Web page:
My daughter, Dagrún Ása and her boyfriend, Pétur Örn served this lamb on Easter in Reykjavík. Since I couldn’t be there for Easter, she emailed pictures of the dinner. I really loved what they did and asked if I could share the photos here. So that’s what today’s post is about.
Lamb is “the meat” in Iceland. People eat lamb year round and its a big part of our culture in many ways. For Christmas and Easter the favorite preparation is smoked lamb with either carmelized or stewed potatoes but always with green peas from the Icelandic manufacture ORA (there is no alternative to ORA tined peas), pickled red cabbage and a sauce. Mushroom sauce has become popular. When serving stewed potatoes there is no other sauce of choice!
This Easter they decided to have fresh lamb. Here we post the photos and recipe they shared with us.
The Perfect Rack of Lamb
Preheat the oven to 300 F (140 Celsius)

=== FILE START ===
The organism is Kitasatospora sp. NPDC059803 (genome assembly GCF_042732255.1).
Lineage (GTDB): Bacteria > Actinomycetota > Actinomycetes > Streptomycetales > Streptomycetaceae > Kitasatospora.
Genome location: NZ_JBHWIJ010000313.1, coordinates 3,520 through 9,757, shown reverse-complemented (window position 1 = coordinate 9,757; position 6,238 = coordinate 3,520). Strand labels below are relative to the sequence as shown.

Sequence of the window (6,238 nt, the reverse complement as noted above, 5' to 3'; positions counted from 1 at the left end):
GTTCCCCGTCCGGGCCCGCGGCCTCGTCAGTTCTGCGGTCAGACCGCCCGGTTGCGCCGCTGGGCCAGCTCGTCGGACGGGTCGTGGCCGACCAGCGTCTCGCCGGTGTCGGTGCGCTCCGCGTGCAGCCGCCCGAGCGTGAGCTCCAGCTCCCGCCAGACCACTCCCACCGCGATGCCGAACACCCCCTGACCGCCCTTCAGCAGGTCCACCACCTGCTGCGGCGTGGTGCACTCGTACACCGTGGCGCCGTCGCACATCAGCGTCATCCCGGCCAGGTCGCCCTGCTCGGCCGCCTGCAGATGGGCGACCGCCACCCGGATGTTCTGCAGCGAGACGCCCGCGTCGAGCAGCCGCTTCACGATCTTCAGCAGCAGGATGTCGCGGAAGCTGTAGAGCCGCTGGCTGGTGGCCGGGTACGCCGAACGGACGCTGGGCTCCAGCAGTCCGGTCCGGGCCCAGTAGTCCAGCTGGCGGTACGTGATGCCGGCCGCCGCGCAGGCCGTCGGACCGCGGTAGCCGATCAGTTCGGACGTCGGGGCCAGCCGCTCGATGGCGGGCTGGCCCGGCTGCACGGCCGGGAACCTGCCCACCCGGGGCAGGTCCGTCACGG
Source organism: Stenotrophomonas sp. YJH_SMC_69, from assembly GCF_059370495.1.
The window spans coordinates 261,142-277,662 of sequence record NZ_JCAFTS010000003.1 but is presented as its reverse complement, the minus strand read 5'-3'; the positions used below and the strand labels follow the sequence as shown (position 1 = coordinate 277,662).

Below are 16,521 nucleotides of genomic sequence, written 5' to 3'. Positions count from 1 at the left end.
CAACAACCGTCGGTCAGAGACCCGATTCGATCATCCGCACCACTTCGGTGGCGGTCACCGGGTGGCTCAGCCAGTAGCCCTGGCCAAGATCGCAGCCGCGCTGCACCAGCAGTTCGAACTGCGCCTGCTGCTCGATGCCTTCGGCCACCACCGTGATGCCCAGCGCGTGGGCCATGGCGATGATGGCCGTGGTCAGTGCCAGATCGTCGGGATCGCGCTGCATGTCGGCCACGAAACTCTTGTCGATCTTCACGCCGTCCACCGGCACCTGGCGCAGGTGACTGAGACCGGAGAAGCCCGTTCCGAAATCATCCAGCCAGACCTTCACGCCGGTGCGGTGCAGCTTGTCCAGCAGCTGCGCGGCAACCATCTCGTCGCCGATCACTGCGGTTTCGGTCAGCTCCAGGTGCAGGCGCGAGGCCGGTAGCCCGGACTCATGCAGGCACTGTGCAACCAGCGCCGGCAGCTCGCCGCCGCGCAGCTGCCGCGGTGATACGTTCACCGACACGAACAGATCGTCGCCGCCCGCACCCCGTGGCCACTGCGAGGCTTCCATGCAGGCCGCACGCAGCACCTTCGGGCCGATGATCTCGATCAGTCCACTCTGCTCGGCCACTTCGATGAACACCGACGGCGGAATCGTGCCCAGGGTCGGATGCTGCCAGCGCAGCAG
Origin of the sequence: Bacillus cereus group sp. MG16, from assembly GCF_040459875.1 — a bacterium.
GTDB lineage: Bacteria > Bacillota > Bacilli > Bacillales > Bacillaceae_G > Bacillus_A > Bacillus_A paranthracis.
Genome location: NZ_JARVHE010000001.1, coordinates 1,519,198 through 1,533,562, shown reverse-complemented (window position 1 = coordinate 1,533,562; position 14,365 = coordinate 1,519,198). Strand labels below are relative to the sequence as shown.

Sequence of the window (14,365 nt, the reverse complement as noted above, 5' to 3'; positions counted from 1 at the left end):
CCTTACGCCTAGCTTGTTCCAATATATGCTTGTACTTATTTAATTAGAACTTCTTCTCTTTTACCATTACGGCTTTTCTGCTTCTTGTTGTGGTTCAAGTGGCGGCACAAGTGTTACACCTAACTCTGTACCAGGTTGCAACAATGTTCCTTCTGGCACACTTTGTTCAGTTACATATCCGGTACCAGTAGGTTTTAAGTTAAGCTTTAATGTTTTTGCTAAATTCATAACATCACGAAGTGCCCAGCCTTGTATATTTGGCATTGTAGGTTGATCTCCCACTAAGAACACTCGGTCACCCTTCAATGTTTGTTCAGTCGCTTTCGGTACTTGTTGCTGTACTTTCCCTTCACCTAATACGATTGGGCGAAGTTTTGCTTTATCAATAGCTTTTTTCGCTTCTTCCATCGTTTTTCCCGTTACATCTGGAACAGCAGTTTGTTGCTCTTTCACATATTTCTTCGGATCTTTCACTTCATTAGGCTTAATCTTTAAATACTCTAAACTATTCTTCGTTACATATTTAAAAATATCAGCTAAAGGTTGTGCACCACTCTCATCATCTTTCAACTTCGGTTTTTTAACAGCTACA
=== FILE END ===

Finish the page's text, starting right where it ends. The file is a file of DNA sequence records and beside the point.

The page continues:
1. Here we have a fresh rack of lamb. That is a tender part of the lamb and perfect for this occasion. Season the lamb on all sides with salt and coursely ground black pepper. Thyme can be used as well if you like. It always goes great with lamb.
2. In a large skillet, over medium-high heat, heat enough butter to cover bottom of pan when melted. Add lamb and cook until golden on both sides.
3. Transfer lamb to oven proof dish and stick a meat thermometer so that it reaches the center of one of the pieces. Place lamb into preheated 300F (140Celsius) oven for 10 minutes. Remove dish from oven and let lamb rest 2 to 3 minutes. Do not turn off oven. Return lamb to oven and continue cooking until temperature on thermometer reads 127F (53 Celsius).
4 – 5. Remove lamb from oven and let rest at least 10 minutes before carving.
7. Serve this as we do in Iceland accompanied by rhubarb jam, creamed mushroom sauce and canned green peas (unfortunately ORA is not even available on Amazon, so the brand is up to you). Of course potatoes are another accompaniment. They chose to serve boiled potatoes which is a fine accompaniment. In Iceland the classic preparation is caramelized – pan fried potatoes go well, but never any “fries”, please!
8. From the picture we can see that all of the ladies of the house were pleased with Easter dinner. From left: Ása Sigurðardóttir, Dagrún Ása Ólafsdóttir and Guðrún L. Kristmundsdóttir.